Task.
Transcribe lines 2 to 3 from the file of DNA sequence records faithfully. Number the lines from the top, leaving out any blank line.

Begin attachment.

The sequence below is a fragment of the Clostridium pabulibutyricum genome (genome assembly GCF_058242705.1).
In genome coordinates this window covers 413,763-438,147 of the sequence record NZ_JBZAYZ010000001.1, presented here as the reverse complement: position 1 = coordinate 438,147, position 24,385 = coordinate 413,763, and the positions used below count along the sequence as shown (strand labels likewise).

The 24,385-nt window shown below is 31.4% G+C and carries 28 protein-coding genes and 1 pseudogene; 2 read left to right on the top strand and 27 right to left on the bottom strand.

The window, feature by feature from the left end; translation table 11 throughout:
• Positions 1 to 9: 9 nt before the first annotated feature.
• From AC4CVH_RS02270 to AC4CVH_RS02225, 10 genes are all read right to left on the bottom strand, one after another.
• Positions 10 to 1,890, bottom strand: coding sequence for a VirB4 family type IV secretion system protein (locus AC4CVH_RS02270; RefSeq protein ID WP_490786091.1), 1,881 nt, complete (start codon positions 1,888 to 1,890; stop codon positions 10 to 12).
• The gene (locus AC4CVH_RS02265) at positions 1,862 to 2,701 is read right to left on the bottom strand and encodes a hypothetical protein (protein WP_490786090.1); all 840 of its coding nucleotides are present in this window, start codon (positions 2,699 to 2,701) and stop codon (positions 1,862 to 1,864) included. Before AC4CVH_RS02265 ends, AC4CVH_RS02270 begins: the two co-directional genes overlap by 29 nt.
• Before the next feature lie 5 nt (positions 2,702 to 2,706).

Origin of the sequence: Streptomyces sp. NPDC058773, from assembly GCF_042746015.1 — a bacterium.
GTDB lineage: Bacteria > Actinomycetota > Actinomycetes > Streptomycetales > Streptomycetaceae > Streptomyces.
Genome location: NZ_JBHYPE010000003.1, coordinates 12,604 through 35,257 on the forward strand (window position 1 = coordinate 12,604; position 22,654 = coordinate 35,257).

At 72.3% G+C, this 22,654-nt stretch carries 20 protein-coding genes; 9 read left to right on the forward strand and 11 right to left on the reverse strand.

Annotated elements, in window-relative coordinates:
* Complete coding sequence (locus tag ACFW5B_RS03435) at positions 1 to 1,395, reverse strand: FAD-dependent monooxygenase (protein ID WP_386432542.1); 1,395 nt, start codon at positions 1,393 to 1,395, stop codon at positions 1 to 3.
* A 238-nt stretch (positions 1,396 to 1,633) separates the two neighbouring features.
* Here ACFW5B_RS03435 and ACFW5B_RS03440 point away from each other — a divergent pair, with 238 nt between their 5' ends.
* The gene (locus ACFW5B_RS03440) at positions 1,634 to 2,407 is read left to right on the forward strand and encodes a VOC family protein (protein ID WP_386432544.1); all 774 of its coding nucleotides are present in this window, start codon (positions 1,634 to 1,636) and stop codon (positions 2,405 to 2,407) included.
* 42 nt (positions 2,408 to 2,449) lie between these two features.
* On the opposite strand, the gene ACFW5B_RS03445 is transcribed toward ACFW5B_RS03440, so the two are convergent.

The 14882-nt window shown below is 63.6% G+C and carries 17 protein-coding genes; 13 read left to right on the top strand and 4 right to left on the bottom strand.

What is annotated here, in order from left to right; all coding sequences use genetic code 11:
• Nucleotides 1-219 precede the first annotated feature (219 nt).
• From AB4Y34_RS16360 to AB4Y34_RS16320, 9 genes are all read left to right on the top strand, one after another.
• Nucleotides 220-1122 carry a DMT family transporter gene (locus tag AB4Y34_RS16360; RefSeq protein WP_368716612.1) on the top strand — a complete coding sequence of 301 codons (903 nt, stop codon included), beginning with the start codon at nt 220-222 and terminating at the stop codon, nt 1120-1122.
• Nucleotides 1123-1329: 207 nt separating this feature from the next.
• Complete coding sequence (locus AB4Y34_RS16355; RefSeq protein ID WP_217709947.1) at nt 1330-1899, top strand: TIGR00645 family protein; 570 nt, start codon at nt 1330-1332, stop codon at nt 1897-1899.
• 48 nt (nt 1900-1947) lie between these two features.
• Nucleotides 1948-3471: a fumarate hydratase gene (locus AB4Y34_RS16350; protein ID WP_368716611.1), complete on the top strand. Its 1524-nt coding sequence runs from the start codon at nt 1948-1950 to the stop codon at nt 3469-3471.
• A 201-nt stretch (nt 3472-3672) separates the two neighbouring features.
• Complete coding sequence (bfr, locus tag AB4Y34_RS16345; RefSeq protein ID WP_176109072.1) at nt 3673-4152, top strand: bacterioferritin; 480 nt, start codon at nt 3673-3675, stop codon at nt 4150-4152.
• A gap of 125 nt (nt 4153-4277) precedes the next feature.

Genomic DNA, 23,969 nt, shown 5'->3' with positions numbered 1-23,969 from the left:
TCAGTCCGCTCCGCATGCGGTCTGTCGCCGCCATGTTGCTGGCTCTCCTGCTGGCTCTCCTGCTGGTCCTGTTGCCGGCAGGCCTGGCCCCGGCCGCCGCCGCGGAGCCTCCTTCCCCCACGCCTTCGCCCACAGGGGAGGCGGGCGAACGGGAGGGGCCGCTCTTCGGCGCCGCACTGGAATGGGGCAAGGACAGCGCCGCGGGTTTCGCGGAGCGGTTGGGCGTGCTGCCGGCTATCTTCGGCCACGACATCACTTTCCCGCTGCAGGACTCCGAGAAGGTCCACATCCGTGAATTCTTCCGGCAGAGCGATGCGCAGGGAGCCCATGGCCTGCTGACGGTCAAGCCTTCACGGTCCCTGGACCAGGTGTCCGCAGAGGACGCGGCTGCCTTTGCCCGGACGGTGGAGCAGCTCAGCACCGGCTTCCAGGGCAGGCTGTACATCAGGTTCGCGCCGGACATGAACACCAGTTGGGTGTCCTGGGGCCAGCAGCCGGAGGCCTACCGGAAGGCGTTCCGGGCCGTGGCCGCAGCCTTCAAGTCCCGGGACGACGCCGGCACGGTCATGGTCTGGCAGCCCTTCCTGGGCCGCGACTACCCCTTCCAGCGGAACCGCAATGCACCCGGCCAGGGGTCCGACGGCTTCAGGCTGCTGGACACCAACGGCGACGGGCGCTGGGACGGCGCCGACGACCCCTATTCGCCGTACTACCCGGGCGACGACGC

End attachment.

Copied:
In genome coordinates this window covers 413,763-438,147 of the sequence record NZ_JBZAYZ010000001.1, presented here as the reverse complement: position 1 = coordinate 438,147, position 24,385 = coordinate 413,763, and the positions used below count along the sequence as shown (strand labels likewise).

The 24,385-nt window shown below is 31.4% G+C and carries 28 protein-coding genes and 1 pseudogene; 2 read left to right on the top strand and 27 right to left on the bottom strand.